Tuesday 28 September 2021

A Rosetta Stone

While on holiday, in the early hours of the morning, I heard it said to me, Do a Rosetta Stone. 

Show the future and the past a new way of learning that is 1 to 1 (isomorphic) with the modern texts. No vowels, no music, just a full spelling.

viamr alohim nywh adm bxlmnu cdmutnu,

 ויאמר אלוֹהים נעשה אדם בצלמנוּ כדמוּתנוּ,

virdu bdgt him ubyof hwmiim ubbhmh ubcl-harx ubcl-hrmw hromw yl-harx.

וירדוּ בדגת הים וּבעוֹף השמיים וּבבהמה וּבכל-הארץ וּבכל-הרמש הרוֹמש על-הארץו.

That is somewhere in Genesis. I'm sure you can find it. 

But this seemed too little - so I asked - How will I include the pointed as well as the full text - and the music?

Start with the music and show its relationship to the text and its pronunciation. Then move to the 'full spelling' and SimHebrew - somehow get the four ways in which real people deal with language and beauty onto a single decodable image.

Here is Psalms 117 as the study object.

Psalms 117 - Top line: Original Hebrew with vowels and cantillation signs.
Musical score is completely derivable from the cantillation signs.
Lyrics below the music are a rough guide to pronunciation.
The third line of text is the SimHebrew.

The above image has all you need to begin to learn what is in the Leningrad codex. The top words are left to right but each word is right to left. I have only once read a right to left hymn book (At St George's in Jerusalem at the Arabic service.) and I couldn't go there with the English based software that I have available. Here are the words in their traditional form:

הַֽלְל֣וּ אֶת־יְ֭הוָה כָּל־גּוֹיִ֑ם (1)

שַׁ֝בְּח֗וּהוּ כָּל־הָאֻמִּֽים

כִּ֥י גָ֘בַ֤ר עָלֵ֨ינוּ ׀ חַסְדּ֗וֹ וֶֽאֱמֶת־יְהוָ֥ה לְעוֹלָ֗ם הַֽלְלוּ־יָֽהּ (2)

These signs and symbols completely determine the content of the music and the syllable by syllable transcription into rough pronunciation. The music is generated by a computer program  and expressed in Music XML (according to the musical transformation inferred by Suzanne Haïk-Vantoura). The rough pronunciation is from a transcription algorithm made up by me (also in Music XML). The whole is then rendered by Musescore. There is no information lost in the transformations. (There is the odd bug in my syllabic transcription.) 

The SimHebrew is the identical Hebrew text transformed by an algorithm into consonants only (and a dot or two to allow the variation on vav that is o and u). It is possible to learn how to pronounce this transformation the same way that a modern Hebrew child learns to read -- except that it is in Latin characters and not square text. 

It can be transformed into square text without loss of any consonants. (See here for an online transformation.)

א הללוּ את-יהוה כל-גוֹיים 
שבחוּהוּ כל-האוּמימ
ב כי גבר עלינוּ חסדוֹ ואמת-יהוה לעוֹלם הללוּ-יה

It is therefore a left-to-right version of the standard malé (full spelling) Hebrew text that a Hebrew child would learn. I am not a Hebrew child but now I can learn and see the Hebrew word structures without compromise and learn Hebrew using left to right reading and in the alphabet that I am familiar with. (Of course I have to learn a slight variation on pronouncing that alphabet - but every language does that to you!)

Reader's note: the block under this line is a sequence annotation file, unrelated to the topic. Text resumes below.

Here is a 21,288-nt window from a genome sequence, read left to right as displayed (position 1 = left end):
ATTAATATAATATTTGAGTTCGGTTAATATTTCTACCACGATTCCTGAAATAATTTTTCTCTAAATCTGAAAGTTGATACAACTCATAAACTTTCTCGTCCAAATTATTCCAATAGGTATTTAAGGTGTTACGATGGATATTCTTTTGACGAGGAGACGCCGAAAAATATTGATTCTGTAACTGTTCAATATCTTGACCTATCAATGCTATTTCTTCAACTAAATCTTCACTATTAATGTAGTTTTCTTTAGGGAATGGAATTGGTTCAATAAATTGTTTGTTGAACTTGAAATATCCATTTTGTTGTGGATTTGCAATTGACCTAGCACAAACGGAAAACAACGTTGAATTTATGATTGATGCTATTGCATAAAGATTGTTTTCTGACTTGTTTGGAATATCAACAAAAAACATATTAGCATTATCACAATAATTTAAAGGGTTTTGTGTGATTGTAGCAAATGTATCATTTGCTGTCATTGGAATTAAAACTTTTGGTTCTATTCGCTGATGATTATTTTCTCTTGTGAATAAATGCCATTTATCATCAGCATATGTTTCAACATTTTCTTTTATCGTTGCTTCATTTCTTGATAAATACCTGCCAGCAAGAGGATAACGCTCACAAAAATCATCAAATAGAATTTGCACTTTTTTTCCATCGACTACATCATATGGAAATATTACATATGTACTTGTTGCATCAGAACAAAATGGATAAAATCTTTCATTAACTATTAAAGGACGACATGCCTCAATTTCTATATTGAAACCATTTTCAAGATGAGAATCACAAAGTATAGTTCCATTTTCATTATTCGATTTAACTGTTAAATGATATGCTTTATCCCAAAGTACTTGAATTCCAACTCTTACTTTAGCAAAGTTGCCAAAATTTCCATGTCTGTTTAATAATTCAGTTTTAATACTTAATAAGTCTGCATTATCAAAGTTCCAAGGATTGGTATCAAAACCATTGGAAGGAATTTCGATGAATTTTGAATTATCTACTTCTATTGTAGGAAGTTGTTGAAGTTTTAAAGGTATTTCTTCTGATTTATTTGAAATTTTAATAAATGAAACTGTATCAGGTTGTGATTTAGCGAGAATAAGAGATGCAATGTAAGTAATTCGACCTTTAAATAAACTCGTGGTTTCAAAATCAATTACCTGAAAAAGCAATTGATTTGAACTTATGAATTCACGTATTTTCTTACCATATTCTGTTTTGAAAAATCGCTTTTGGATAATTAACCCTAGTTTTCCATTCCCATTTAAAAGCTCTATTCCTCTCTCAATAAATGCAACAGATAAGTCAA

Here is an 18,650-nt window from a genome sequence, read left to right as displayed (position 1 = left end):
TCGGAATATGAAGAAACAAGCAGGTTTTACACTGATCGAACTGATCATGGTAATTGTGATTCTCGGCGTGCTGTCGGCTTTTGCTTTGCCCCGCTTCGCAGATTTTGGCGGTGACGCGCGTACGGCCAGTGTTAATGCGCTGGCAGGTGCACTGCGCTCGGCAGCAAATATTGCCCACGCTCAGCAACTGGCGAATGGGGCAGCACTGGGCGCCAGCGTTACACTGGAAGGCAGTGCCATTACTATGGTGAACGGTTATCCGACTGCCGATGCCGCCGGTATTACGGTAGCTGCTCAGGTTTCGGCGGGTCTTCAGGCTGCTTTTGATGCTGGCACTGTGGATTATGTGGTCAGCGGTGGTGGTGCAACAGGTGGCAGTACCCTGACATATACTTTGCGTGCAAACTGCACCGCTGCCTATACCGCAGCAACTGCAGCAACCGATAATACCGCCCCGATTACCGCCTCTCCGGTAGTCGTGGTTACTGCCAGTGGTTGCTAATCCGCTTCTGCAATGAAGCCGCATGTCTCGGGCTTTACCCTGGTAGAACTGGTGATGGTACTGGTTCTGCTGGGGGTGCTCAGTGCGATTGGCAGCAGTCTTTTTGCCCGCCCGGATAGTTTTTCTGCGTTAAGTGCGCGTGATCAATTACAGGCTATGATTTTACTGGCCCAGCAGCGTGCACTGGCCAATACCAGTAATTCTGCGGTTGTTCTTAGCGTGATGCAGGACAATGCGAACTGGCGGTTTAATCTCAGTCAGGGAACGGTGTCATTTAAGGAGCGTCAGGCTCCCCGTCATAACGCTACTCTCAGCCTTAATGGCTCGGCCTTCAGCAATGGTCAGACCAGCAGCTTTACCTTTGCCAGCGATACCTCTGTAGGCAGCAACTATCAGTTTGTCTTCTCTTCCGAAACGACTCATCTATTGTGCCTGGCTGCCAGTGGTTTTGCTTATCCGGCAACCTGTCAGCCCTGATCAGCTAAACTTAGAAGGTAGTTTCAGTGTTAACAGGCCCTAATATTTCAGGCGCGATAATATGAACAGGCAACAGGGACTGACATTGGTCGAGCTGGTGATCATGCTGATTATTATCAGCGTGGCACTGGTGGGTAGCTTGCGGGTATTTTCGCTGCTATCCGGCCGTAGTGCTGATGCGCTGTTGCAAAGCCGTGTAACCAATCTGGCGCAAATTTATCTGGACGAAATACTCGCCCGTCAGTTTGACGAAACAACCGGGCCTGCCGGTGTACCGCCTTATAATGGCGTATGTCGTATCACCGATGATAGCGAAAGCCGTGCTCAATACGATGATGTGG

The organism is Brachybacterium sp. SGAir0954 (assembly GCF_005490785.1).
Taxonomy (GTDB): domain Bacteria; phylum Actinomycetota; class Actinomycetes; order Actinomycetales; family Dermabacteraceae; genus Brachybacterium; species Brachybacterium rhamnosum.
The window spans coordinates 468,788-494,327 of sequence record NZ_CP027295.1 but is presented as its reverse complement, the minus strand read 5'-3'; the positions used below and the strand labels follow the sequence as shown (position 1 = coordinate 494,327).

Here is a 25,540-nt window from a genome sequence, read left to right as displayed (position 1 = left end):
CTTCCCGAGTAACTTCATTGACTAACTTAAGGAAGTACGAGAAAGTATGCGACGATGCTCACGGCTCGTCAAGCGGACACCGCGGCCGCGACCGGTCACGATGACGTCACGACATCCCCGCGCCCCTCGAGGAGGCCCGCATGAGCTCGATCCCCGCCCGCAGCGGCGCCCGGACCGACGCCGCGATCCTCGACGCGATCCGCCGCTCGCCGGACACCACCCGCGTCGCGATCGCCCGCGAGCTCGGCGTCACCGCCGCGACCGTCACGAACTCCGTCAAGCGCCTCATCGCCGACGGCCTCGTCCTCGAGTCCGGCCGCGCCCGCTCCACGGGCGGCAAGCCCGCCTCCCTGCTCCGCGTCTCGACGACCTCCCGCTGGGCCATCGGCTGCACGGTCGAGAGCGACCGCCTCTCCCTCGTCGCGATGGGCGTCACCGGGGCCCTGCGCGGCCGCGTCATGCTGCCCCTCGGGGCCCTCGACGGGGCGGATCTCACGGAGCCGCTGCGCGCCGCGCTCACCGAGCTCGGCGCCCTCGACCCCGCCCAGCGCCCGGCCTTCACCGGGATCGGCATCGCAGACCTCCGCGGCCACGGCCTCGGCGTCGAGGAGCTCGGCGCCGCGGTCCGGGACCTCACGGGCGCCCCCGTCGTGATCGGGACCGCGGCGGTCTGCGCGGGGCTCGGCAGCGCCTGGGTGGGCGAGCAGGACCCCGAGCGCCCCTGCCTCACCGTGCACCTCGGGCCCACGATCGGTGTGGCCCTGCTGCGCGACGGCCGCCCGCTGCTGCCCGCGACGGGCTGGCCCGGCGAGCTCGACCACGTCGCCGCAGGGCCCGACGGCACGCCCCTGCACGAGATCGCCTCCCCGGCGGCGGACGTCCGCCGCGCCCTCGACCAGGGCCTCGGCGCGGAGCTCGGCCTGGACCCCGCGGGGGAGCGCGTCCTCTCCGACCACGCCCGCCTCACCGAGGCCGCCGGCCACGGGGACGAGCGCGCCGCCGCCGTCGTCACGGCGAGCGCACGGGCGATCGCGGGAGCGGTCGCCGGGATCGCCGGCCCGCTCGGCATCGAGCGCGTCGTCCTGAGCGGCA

Notice there are only three lines in the poem: two verses, three musical lines. True there is a mordent (revia) half way through the third line, but it is a slight pause, compared to the cadence on the subdominant in verse 1. 

Praise Yahweh, all nations.
Commend him, all the clans.
For his mercy has prevailed over us, and the truth of Yahweh is forever. Praise Yah.

The whole second verse is the rationale - that mercy and truth will prevail - for ever. You could expand on this allusion to the theophany of Exodus 34 and cover the theology of Tanach. (This was Jonah's problem - wasn't it - that there are always going to be those who will take advantage of mercy - perhaps he anticipated game theory.)

Theology is a worthwhile endeavour within the bounds of our eras and within reach - not so far away that we must ascend to heaven or cross over beyond the seas ...
la bwmiim hia ... 
vla-mybr lim hia ... 
ci-qrob aliç hdbr maod 
bpiç ublbbç lywoto s

See Deuteronomy 30:14 - and the SimHebrew Bible will not impose the unnecessary burden of right to left strange letters on you - you can have the matter near to you utterly, in your mouth and in your heart to do it.

Tell your friends - the book will be out soon and available at your favorite distributor.

Thursday 16 September 2021

Explaining a bit of project history

I am remembering the days of my infancy and the Bible I tried to learn from to read Hebrew. Look at verse 9: the verse containing the verb yod-qof-dalet, וַֽיַּעֲקֹד֙ אֶת־יִצְחָ֣ק בְּנ֔וֹ, in SimHebrew, viyqod at-ixkq bno. Note in this Bible how far away from the English verse 9 is in the Hebrew. I actually tried to use this Bible when listening to a reading - years ago now. It was nearly impossible to see the assumptions hidden in the translation in real time. How often, I wondered did that verb 'bind' occur?

Here is the same page from the SimHebrew Bible. There is no difficulty matching the Hebrew and the English here. They are always side by side. And you have time both to hear a different version being read, and to process the decisions in the translation you are listening to. 

I use this on my phone (a lot less heavy than the paper edition of course) and am easily able to navigate from the psalm to the lesson and even to search English or Hebrew. And I see that the word for bound (bind) - rendered trussed in the English guide on the right (my translation) is a hapax - at least as far as the word form is concerned. If I went to the built-in glossary, a click would bring me to a full concordance showing the uniqueness of the word form but a few other uses in Genesis as well. See yqd.

Searching in the SimHebrew Bible